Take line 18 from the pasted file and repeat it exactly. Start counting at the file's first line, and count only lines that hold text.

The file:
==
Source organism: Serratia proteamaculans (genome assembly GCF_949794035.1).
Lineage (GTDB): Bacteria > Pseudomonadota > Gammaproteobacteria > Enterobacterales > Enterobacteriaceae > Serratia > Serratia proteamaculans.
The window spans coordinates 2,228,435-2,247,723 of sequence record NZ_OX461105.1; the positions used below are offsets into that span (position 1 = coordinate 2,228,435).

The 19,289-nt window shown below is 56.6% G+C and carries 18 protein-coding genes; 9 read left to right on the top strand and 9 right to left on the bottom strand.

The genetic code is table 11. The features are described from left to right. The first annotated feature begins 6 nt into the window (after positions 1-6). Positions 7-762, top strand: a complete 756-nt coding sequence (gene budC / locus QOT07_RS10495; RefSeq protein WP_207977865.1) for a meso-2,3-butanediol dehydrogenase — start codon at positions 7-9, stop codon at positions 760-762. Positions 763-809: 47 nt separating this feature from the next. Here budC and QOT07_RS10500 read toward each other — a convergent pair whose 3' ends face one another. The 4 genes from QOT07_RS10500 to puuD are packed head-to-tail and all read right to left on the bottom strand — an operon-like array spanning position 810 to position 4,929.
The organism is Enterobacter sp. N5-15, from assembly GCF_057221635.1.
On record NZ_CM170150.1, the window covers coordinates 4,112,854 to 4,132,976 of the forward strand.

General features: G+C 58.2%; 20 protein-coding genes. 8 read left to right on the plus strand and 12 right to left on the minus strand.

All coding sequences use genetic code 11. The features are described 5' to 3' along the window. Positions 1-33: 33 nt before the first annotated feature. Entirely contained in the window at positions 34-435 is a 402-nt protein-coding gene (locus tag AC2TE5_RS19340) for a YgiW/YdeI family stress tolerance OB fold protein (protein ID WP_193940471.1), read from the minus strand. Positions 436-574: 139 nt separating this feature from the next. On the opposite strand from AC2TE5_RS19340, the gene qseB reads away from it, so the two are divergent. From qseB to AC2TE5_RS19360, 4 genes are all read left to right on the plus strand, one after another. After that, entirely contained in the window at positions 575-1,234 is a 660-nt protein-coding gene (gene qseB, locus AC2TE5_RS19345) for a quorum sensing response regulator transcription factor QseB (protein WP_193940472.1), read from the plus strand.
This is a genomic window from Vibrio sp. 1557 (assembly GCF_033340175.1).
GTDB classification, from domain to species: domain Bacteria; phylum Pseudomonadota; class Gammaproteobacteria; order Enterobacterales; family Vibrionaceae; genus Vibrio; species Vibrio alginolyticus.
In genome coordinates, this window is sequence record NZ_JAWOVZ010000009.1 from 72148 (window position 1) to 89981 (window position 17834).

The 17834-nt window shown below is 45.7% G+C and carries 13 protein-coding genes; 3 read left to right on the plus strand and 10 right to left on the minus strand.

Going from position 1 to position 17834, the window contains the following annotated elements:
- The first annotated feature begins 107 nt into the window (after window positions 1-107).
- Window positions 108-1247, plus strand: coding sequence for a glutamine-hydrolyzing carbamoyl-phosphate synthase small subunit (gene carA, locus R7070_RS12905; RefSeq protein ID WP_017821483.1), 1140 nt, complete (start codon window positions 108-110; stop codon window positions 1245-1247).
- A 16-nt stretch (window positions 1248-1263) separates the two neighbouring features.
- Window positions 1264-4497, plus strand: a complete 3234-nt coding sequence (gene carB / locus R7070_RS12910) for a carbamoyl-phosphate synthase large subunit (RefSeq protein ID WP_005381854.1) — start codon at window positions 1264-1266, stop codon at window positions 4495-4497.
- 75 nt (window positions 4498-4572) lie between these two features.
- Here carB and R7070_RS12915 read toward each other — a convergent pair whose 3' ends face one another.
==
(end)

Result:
- Window positions 1264-4497, plus strand: a complete 3234-nt coding sequence (gene carB / locus R7070_RS12910) for a carbamoyl-phosphate synthase large subunit (RefSeq protein ID WP_005381854.1) — start codon at window positions 1264-1266, stop codon at window positions 4495-4497.